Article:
Anyway, Nelofer, and this is in the film, where she talks about it. They escape Afghanistan and go to a refugee camp in Pakistan. It turns out the refugee camp is actually run by an extension of the Taliban. And so, she gets a direct experience of what it meant to live under the Taliban. And she completely changes her mind to see the Taliban as a positive force, and so on. Then eventually, she gets to Canada.

Anyway, to jump forward, we head off in the spring of 2002 looking for Dyana. The situation is the Taliban have more or less left the country for Pakistan, Al-Qaeda, the Tora Bora things over in Pakistan. I got to tell you as much as I was opposed, at the time, to the U.S. bombing and the U.S. intervention— and I supported those people that argued that if there really was evidence that Al-Qaeda and Afghanistan were responsible for the 9/11 attacks. I’m at least convinced they were, and I’ve not seen serious evidence they weren’t. I believed they were. In Afghanistan, I was told they were, including this guy from the Afghan Central Council. But it could have been done like a police operation. In fact, from what I know, they even could have worked out a deal with the Taliban to get Al-Qaeda. But at that point, I think the last thing the United States wanted was a show trial with bin Laden. You should read bin Laden’s letter to the Americans if you haven’t. It’s brilliantly written.

Abby Martin

 I was going to say that everything that bin Laden’s written is actually really worth checking out because a lot of it, it’s the whole why do they hate us? They hate us because of our foreign policy, especially when it comes to the U.S. support of Israel. Bin Laden certainly articulates that in almost every speech.

Paul Jay

He has a great line. He says, if we hated you because of your freedom, we would have attacked Sweden. It’s kind of a wonderful life. If your style of freedom is the problem, we should have attacked Sweden.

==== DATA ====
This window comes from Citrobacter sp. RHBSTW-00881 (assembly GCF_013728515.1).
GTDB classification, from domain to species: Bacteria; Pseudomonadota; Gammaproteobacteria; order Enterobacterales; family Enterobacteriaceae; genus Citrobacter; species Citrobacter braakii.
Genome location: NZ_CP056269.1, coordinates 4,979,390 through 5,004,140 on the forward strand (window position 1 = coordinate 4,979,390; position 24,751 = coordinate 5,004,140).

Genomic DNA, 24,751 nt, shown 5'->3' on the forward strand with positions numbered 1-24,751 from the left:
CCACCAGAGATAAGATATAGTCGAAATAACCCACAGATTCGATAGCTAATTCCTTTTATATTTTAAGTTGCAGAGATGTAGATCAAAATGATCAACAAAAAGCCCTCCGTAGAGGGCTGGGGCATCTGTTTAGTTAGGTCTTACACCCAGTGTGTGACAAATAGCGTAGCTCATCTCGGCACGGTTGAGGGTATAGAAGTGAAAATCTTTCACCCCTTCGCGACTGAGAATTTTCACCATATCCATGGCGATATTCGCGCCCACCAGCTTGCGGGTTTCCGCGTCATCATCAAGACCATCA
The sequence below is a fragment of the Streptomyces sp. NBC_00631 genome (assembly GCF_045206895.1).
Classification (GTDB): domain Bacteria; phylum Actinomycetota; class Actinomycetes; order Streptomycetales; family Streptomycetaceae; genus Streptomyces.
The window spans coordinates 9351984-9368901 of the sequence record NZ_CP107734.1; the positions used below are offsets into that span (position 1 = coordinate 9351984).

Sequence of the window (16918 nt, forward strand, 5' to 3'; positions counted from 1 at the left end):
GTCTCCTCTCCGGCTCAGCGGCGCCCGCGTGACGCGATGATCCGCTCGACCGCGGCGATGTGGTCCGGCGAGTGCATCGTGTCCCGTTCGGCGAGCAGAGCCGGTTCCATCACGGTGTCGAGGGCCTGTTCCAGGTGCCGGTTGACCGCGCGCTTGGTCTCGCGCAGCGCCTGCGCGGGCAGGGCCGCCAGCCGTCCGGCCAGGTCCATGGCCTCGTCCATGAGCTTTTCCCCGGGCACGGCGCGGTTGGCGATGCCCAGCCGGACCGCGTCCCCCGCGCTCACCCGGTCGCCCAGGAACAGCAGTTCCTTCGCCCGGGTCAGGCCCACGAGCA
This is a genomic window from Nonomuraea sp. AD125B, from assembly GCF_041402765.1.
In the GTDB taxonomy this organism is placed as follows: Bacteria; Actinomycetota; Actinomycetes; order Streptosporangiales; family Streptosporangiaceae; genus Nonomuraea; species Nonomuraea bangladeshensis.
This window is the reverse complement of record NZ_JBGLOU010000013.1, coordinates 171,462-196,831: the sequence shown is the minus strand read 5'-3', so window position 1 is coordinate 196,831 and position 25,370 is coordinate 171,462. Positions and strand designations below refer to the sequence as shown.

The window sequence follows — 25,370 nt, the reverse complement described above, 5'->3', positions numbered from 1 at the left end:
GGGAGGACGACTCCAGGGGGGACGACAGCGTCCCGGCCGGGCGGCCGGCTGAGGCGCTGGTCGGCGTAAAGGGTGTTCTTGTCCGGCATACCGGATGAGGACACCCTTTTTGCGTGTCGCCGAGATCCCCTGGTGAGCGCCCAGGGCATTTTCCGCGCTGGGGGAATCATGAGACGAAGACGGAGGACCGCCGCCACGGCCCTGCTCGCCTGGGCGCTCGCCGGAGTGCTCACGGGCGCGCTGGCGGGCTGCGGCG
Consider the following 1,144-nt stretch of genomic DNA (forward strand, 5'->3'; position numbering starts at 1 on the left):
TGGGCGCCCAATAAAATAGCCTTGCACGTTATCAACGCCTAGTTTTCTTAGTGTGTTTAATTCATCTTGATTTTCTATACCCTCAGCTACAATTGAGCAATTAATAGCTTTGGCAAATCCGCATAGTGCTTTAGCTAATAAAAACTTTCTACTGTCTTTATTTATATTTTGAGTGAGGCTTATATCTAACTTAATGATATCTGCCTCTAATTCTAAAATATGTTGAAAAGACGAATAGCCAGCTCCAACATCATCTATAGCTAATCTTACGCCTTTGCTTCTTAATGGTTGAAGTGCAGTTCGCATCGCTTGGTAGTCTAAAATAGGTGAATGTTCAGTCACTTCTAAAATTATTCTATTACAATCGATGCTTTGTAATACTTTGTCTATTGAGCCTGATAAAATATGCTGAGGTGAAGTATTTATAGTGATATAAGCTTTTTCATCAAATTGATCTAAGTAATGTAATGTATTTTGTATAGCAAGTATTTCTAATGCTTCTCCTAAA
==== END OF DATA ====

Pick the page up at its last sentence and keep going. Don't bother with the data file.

Abby Martin

It’s unbelievable. Honestly, then you see people like Tulsi Gabbard, really quickly; Tulsi Gabbard had this really dumb take on the whole thing, being like the ISIS case suicide bombing was because they want us to convert to their version of Islam. It’s like, no, that’s not why this happened. But go ahead.

Paul Jay

So when I got there to Kabul, and I went with all my preconceived notions of how much I oppose the way the Americans: number one, bombed and invaded, allowed the Northern Alliance to come in. I heard from so many people, and we went all over the country, Kabul. We went down to Kandahar, and we went North to Mazar-i-Sharif. Over and over again, I heard: number one, such hatred for the Taliban, such relief that they were gone, and such hope. Number one, as I said earlier, that the warlords would get disarmed. Number one, demand.

Number two are the Americans, and NATO [North Atlantic Treaty Organization] are they really serious about reconstruction? Because if they are, then, of course, we would welcome it. There was a kind of optimism that, well, as bad as the bombing of Kabul was, and as bad as so many people died in those attacks by the U.S., at least the Taliban are gone, and now there’s some kind of hope. Well, when we were there. We could see it already by the spring of 2002; the U.S. had absolutely no interest in reconstruction whatsoever.

The U.S. troops were chasing the Taliban and Al-Qaeda around mountains and borders. Honestly, it’s not clear what the hell they were doing. You know, they would do strikes that would kill people at weddings. But when you actually saw where there were attempts at reconstruction, like a building of a school, building of a hospital, it was always Germany, or Canada, or Norway. The U.S. said, you NATO countries, you go do the reconstruction stuff. We’re not into the reconstruction business, which means it never had real money behind it. It never had real force.

The whole U.S. line now, oh, we failed at nation-building, bullshit. There wasn’t a day they attempted nation-building. They destroyed the nation. That isn’t 20 years ago. They destroyed— the process of the destruction of Afghanistan is back to Brzezinski, Carter, and then Reagan, and the arming of jihadists that’s the beginning of the destruction of Afghanistan. But when there actually was a moment where if there was any seriousness in the rhetoric, Afghans would have welcomed it. There wasn’t; it was all B.S.

Abby Martin